Tuesday, September 27, 2011

The First Race to the Moon

Engineer Special Study of the Surface of the Moon (1960, 1961), "Generalized Photogeologic Map of the Moon" (Robert J. Hackman, USGS; Prepared for the Office, Chief of Engineers, Department of the Army, U.S.) [LPI, USGS].
David S. F. Portree
Beyond Apollo

The race to the moon began on August 17, 1958, and the Soviet Union won. This isn't the opening line of an alternate history story; rather, it is an acknowledgment that more than one moon race took place. The first, with the goal of launching a small automated spacecraft to the moon, began with the liftoff of the Able 1 lunar orbiter, a 38-kilogram U.S. Air Force (USAF) probe. (It was later redesignated Pioneer 0.) Just 77 seconds after launch from Cape Canaveral, Florida, Able 1's first-stage Thor rocket exploded, ending the world's first attempted lunar mission.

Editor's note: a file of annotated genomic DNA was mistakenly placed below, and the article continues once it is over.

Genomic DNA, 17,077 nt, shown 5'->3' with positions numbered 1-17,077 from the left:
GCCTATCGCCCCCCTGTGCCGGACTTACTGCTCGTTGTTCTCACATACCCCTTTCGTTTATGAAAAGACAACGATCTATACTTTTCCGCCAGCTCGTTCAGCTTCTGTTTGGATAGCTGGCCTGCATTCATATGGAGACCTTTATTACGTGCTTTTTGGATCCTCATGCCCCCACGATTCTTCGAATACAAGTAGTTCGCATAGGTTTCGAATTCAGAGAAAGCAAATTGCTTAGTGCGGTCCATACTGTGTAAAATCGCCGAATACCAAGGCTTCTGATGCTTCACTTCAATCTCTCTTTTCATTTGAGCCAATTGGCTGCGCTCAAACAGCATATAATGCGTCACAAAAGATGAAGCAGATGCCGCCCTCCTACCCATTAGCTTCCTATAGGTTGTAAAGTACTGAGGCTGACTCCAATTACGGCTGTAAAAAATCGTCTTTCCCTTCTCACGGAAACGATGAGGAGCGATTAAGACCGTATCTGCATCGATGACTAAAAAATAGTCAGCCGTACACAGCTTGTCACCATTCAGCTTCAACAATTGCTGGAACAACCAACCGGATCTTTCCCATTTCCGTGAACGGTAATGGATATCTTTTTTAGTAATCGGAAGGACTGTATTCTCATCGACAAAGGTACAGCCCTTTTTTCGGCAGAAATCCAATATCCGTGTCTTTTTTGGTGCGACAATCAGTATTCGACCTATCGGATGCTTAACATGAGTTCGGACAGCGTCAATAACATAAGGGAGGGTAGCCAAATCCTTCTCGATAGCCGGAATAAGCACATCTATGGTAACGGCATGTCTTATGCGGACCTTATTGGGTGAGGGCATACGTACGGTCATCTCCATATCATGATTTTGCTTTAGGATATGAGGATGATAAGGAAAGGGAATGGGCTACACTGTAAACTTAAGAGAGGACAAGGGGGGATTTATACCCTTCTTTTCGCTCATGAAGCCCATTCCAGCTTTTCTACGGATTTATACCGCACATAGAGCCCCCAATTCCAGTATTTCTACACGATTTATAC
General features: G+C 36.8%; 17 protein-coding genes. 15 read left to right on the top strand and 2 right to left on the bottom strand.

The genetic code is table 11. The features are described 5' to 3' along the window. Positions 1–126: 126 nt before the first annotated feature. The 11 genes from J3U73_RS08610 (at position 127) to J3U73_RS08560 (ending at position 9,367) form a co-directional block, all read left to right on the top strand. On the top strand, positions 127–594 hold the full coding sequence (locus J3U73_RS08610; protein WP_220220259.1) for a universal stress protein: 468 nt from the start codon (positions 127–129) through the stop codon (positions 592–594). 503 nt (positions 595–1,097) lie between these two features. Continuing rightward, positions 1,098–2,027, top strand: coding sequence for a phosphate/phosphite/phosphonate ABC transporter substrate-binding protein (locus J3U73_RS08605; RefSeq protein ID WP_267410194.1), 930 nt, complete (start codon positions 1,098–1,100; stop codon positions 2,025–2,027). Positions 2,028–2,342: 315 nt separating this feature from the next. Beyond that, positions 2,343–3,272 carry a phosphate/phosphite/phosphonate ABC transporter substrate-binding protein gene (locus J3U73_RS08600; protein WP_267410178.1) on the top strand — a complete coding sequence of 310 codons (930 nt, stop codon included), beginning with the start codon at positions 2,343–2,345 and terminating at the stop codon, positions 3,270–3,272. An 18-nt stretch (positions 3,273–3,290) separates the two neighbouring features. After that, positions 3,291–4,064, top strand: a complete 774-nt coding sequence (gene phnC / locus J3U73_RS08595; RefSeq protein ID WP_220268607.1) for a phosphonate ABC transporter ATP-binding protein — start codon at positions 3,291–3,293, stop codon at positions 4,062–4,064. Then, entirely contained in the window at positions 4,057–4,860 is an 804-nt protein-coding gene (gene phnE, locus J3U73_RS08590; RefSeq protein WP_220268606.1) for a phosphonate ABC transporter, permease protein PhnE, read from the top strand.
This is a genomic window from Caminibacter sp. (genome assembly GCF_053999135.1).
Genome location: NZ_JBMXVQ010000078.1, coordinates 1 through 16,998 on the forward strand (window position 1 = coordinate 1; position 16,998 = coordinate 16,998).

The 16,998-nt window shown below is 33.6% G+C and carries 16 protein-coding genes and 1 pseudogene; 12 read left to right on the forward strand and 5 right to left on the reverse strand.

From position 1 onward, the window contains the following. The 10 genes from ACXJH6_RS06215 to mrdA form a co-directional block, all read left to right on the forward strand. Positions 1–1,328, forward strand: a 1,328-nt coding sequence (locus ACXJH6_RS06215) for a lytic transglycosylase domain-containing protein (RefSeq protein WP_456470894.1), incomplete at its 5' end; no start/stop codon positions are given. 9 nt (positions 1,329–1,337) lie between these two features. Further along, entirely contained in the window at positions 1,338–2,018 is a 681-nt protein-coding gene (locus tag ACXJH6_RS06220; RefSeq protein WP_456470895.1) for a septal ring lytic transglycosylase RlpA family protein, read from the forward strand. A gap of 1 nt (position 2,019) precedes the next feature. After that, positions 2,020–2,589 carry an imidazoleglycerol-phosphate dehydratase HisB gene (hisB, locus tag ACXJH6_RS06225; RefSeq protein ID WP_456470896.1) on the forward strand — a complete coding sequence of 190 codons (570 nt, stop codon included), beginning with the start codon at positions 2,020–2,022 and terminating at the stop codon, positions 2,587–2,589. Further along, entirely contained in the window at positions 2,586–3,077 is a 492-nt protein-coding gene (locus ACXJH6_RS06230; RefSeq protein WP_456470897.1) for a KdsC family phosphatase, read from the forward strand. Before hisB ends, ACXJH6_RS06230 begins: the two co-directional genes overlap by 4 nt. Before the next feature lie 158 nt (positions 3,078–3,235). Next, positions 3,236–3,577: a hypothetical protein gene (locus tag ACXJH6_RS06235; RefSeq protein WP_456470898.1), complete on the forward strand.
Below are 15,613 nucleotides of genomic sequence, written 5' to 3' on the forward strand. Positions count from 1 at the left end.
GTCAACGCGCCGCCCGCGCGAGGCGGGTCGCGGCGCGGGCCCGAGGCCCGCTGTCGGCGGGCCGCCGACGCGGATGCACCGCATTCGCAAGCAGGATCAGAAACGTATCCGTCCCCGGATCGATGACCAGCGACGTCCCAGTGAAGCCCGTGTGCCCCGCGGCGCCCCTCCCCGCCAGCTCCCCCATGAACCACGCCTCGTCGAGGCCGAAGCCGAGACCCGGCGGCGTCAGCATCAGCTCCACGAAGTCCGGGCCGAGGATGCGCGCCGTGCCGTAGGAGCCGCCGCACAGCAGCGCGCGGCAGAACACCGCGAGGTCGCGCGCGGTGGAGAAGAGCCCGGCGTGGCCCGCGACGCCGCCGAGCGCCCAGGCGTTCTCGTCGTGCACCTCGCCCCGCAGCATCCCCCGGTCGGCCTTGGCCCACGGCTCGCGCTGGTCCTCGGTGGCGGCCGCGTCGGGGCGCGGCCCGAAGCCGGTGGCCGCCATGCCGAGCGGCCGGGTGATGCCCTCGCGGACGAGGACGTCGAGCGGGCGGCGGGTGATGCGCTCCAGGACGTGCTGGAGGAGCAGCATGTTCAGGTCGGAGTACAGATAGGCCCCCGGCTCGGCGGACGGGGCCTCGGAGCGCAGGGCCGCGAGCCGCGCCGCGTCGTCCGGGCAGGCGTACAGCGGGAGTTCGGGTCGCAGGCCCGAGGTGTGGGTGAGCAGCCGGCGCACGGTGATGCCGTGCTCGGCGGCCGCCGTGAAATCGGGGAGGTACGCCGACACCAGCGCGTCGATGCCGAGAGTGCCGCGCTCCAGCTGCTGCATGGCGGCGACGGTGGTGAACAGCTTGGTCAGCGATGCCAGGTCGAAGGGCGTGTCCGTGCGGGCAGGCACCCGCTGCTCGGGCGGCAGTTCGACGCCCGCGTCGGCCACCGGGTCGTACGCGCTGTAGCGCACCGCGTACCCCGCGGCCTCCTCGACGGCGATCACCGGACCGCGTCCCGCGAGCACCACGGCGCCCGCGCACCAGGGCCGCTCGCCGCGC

A month later, on September 23, 1958, the Soviet Union joined the race. A spherical Luna probe intended to impact the moon fell victim to the failure of its upgraded R-7 booster rocket just 93 seconds after liftoff from Baikonur Cosmodrome in central Asia.

On October 11, 1958, USAF launched Able 2, a near-copy of Able 1. It was the first lunar launch conducted under NASA auspices. The civilian space agency had opened its doors on October 1, 1958. NASA absorbed most Department of Defense space projects, though in practice the USAF and Army continued to carry out missions while interagency relations and lines of command became defined. Able 2, later redesignated Pioneer 1, burned up in Earth's atmosphere on October 13, after its Able second stage shut down early, placing it on an elliptical path that took it about a third of the way to the moon. The Soviets launched their second Luna moon impactor just 16 hours after the U.S. launched Able 2. The Luna's upgraded R-7 launch vehicle exploded 104 seconds after liftoff.

And so it went, with launches from Florida and Kazakhstan alternating and failing.

Read the Remarkable Chronicle HERE.

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